Carol Scott-Conner

Some thoughts for young surgeons

E-mail

November 13, 2015

Tags: academic surgery, university, medical school, surgery, academic medicine, e-mail

I feel compelled to write about e-mail. At a recent surgical meeting I concluded a two-hour breakfast meeting with a more junior colleague with the words, “You need to start answering your e-mails!” It started me thinking about the topic, and I want to give you some thoughts about e-mail. For academic physicians, e-mail (more…)

Changing Jobs

February 2, 2015

Tags: academic surgery, jobs, moving, university, medical school, surgery

In the course of my academic career, I made three moves. The first move was from New York University, where I did my residency, to Marshall University in Huntington WV, where I was appointed Assistant Professor. That one almost doesn’t count, because many people leave their residency site for their first job. The (more…)

Discussing Papers at National Meetings

January 18, 2015

Tags: academic surgery, surgical organizations, discussing papers, asking questions

Meeting and exchanging ideas with surgeons from other institutions – networking – is one of the major pleasures of academic medicine. Young surgeons sometimes find it hard to know how to get started. Committee activity (see previous post from 11/4/2014) is one sure-fire way. Another important activity is discussing papers at national meetings.

At most meetings, a (more…)

Preparing for Retirement

January 11, 2015

Tags: retirement, academic surgery, surgeon, teaching, mentoring

A recent discussion on one of the American College of Surgeons “communities” brought this topic to mind. I, myself, am in my last year of phased retirement and will be fully retired from clinical practice in less than a year. I thought I would pass some thoughts along to you.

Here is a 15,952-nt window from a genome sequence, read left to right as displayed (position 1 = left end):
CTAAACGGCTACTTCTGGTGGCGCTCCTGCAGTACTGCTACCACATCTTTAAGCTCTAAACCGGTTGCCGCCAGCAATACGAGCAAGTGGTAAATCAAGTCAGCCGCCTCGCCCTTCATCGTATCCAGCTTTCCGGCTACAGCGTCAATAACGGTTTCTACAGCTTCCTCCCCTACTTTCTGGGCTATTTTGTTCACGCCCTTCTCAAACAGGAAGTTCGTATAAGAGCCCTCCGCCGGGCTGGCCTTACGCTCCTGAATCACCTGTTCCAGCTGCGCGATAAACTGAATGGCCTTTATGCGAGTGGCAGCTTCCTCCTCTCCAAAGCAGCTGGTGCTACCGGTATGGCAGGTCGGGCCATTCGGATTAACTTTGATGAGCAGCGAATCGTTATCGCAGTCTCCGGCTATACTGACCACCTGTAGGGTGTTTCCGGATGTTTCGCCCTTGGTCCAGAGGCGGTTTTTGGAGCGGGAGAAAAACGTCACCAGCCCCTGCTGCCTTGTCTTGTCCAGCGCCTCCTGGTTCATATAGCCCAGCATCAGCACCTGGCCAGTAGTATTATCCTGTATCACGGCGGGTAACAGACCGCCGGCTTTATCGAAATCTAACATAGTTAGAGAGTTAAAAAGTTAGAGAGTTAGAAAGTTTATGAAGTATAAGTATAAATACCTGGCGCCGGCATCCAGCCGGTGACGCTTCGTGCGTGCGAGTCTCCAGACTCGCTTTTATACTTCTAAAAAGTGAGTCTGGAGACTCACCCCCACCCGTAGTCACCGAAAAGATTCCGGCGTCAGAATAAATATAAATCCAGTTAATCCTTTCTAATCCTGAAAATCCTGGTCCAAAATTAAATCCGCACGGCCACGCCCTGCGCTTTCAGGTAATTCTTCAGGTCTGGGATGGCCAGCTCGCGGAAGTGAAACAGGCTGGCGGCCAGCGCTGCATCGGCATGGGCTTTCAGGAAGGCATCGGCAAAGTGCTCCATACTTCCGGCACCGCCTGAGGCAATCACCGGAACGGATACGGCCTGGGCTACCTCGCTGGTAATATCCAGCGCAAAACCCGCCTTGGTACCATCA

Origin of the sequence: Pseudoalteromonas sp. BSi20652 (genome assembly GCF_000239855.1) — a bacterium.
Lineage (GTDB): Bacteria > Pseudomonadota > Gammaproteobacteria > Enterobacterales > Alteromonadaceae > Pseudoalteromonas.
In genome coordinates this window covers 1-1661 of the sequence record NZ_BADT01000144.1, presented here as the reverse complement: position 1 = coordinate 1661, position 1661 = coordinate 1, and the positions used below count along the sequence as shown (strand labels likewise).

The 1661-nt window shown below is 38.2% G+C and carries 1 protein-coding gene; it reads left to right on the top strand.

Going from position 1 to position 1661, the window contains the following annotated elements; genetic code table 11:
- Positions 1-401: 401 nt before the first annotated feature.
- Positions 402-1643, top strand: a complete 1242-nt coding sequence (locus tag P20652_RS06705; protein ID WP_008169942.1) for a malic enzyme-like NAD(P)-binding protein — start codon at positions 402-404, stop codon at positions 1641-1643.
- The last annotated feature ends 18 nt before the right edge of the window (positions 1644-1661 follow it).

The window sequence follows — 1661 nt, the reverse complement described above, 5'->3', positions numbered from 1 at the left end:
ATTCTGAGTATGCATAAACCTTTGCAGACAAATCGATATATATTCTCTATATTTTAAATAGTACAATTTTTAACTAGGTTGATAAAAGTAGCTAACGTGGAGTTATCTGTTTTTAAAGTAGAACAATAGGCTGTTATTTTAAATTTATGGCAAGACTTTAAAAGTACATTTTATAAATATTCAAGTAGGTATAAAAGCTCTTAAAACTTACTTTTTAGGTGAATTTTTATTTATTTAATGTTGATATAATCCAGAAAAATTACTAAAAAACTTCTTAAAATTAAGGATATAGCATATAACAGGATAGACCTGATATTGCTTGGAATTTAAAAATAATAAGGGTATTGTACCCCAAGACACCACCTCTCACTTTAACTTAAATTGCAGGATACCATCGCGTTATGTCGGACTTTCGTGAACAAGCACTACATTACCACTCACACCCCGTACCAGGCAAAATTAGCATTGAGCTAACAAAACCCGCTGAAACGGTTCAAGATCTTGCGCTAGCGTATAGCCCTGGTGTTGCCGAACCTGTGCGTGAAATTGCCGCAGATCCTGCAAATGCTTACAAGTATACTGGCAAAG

IF YOU ARE A (more…)

That First Job

November 30, 2014

Tags: academic surgery, jobs, university, college of medicine

Factors to consider when you evaluate job offers right out of residency or fellowship include:
1. Clinical duties – how do these correspond to your areas of interest?
2. Academic opportunities – will you have protected time for research? What teaching duties will you have? How does the position meet your academic expectations?
3. Salary
4. Opportunities for your spouse (more…)

Selected Works

Medical Writing
A book to help clinicians turn their experience into stories or memoirs.
This is a brief guide for aspiring writers.
A compact but extensive text that stresses the multidisciplinary management of breast cancer and benign breast diseases.
A combination of surgical atlas and anatomic reference that covers the most common general, thoracic, and vascular surgical cases.
Authoritative, multiauthored text containing technical details of laparoscopic and endoscopic surgical procedures.
Compact paperback containing template operative dictations and details on surgical procedures.
Short Stories
These are short pieces of fiction set in the academic world.
Short stories
This is a collection of short stories set in the world of academic surgery
Medical writing

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